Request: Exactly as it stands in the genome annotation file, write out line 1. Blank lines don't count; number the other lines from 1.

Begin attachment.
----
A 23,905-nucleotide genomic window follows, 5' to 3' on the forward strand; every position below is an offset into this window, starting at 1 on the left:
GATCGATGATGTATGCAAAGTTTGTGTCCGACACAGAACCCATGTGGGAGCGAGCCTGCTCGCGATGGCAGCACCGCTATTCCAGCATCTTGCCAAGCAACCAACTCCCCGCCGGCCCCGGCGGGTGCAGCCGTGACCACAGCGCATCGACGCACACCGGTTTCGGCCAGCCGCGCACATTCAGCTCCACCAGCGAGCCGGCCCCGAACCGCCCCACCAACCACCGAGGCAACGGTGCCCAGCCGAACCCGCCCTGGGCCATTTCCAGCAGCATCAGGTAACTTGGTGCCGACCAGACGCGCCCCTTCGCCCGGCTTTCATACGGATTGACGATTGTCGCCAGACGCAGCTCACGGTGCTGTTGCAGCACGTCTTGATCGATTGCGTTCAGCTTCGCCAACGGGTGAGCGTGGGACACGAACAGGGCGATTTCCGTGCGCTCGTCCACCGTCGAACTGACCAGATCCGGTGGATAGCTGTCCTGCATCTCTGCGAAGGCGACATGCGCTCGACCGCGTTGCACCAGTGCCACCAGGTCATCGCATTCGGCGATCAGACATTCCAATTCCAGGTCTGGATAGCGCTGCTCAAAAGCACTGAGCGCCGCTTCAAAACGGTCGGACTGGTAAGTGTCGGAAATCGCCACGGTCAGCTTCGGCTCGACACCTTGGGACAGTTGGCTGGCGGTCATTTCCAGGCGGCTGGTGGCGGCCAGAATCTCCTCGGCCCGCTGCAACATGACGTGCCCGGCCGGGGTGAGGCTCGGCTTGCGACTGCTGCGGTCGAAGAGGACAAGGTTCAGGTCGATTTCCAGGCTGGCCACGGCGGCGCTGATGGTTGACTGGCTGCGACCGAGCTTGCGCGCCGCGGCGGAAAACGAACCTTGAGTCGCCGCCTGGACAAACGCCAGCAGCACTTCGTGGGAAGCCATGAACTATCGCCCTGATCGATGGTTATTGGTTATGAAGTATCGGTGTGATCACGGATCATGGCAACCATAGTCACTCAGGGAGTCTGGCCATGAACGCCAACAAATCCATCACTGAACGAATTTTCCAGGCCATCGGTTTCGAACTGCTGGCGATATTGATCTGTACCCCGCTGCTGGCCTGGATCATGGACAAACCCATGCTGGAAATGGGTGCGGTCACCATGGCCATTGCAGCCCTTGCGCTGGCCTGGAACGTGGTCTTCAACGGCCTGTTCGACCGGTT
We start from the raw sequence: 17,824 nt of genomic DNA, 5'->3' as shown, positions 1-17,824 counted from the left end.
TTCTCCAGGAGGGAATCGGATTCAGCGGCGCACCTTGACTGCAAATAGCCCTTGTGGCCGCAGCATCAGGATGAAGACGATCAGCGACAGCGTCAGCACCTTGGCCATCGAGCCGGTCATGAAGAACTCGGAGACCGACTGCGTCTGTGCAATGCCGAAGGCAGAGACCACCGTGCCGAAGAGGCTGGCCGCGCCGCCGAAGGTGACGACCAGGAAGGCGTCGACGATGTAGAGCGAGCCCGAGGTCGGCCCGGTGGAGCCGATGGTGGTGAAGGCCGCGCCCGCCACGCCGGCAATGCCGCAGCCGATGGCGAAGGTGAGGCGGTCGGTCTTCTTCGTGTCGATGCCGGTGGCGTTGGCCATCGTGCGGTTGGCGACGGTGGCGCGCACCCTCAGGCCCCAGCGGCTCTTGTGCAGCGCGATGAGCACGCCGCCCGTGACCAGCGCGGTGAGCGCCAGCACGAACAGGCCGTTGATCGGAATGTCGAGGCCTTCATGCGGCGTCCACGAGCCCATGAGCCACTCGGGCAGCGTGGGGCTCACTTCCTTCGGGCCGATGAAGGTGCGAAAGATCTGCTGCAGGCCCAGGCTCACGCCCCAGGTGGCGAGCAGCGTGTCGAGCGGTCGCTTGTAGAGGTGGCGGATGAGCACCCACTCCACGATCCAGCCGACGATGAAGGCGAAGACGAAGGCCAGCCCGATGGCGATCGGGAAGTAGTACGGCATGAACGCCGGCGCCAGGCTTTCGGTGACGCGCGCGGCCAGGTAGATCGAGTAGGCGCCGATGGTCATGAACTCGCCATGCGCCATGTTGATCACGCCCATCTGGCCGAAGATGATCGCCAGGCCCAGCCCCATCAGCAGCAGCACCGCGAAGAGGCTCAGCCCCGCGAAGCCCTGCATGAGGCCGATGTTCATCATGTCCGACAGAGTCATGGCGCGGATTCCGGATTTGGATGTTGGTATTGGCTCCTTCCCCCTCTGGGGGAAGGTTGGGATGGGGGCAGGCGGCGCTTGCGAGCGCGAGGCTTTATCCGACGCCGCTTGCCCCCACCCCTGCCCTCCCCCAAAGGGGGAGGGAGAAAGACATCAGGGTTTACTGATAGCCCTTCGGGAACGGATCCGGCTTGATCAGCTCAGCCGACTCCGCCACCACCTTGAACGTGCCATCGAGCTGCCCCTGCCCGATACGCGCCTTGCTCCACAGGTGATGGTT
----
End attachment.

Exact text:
A 23,905-nucleotide genomic window follows, 5' to 3' on the forward strand; every position below is an offset into this window, starting at 1 on the left: